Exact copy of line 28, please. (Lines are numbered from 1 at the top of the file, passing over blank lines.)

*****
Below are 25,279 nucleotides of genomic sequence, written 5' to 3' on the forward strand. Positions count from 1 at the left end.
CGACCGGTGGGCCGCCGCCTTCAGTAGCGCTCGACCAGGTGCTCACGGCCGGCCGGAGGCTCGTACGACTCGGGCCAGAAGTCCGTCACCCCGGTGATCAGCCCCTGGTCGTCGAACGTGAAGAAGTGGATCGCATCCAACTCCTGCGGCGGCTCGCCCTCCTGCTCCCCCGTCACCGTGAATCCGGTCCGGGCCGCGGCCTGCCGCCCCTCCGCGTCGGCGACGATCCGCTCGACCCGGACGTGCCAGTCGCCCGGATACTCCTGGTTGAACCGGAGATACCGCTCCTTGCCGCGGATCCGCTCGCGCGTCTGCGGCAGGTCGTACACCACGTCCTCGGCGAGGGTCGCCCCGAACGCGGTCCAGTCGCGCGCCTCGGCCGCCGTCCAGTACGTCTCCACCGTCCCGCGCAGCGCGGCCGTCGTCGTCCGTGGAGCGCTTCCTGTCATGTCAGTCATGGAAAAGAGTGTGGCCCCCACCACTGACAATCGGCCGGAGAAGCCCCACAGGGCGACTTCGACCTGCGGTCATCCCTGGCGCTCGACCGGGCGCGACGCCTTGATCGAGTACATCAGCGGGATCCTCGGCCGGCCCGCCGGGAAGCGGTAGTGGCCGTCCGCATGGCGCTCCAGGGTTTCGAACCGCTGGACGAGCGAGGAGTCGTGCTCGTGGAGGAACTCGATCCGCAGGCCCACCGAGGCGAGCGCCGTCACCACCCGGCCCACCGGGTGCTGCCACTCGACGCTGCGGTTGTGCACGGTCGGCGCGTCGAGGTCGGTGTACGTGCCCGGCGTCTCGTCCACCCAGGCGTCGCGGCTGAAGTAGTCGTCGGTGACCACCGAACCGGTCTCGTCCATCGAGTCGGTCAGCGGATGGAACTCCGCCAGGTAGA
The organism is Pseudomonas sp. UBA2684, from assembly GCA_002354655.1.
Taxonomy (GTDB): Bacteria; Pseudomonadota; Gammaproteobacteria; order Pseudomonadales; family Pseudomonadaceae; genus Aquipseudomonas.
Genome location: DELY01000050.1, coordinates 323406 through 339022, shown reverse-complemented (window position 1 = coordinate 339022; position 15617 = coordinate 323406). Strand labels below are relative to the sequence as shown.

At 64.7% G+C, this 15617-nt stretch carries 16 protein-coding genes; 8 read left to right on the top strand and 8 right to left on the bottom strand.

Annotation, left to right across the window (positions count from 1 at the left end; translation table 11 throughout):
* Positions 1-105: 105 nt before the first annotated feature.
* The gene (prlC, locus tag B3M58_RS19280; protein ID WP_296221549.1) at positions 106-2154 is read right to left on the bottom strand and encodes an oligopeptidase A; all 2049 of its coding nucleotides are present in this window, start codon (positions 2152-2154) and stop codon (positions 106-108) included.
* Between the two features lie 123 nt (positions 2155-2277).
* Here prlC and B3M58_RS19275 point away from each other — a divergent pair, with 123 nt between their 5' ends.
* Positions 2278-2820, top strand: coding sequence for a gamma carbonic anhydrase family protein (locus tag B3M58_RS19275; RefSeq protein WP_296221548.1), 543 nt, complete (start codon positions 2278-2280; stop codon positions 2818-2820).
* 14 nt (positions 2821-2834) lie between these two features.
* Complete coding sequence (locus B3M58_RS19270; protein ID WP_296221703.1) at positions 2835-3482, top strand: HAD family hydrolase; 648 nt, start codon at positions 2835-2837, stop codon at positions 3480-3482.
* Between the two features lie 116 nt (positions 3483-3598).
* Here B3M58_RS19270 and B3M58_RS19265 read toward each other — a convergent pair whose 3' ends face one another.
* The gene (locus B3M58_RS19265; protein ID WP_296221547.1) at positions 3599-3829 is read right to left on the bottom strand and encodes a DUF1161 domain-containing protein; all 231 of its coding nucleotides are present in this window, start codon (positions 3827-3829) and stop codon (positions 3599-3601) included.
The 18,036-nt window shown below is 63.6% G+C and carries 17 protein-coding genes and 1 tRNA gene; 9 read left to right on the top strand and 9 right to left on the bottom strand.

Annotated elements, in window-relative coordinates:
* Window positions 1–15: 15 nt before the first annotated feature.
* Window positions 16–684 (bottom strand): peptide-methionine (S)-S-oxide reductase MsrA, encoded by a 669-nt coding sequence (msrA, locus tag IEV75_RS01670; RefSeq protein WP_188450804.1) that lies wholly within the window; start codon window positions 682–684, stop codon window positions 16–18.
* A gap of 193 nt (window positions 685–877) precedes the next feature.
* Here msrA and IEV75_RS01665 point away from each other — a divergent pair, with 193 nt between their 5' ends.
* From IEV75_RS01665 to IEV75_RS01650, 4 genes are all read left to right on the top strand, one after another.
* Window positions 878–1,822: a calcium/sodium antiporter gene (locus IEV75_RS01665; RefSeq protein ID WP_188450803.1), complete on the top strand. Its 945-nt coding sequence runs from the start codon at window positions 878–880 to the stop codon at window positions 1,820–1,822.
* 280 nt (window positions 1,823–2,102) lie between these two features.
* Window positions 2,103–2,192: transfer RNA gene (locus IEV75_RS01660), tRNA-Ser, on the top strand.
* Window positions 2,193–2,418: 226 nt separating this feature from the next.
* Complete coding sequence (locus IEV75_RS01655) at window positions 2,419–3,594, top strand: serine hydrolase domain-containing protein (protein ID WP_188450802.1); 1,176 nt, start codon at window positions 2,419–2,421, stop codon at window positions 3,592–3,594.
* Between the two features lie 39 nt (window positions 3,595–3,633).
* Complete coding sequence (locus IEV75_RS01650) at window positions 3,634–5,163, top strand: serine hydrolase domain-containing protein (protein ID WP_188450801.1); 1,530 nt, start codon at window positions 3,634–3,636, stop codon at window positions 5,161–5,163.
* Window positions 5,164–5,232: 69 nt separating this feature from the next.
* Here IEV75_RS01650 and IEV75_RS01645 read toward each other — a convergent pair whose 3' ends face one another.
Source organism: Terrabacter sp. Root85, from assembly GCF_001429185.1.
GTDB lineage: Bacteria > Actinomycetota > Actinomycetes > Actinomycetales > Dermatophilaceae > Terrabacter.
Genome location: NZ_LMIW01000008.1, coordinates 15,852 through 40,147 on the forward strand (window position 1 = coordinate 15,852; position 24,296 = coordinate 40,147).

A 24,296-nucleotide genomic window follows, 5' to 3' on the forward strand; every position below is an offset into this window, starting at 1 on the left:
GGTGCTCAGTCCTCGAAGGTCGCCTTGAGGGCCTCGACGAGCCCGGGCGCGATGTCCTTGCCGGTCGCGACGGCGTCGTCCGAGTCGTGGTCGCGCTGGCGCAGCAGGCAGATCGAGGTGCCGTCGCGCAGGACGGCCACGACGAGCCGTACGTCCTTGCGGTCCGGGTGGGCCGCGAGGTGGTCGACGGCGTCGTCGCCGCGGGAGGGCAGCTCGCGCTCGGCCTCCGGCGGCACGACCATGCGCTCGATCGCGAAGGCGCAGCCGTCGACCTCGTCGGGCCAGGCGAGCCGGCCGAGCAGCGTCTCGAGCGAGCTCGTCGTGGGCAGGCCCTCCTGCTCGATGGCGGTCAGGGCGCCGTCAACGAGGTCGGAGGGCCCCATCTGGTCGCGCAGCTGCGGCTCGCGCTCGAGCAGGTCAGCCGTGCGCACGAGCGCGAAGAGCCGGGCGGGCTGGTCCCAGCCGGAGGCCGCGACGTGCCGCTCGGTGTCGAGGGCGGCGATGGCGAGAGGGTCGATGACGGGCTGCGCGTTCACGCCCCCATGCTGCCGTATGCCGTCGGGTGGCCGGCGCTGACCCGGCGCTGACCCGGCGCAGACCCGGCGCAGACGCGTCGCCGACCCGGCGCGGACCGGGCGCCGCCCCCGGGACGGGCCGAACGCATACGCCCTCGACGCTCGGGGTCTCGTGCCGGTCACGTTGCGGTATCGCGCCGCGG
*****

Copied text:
* Window positions 2,193–2,418: 226 nt separating this feature from the next.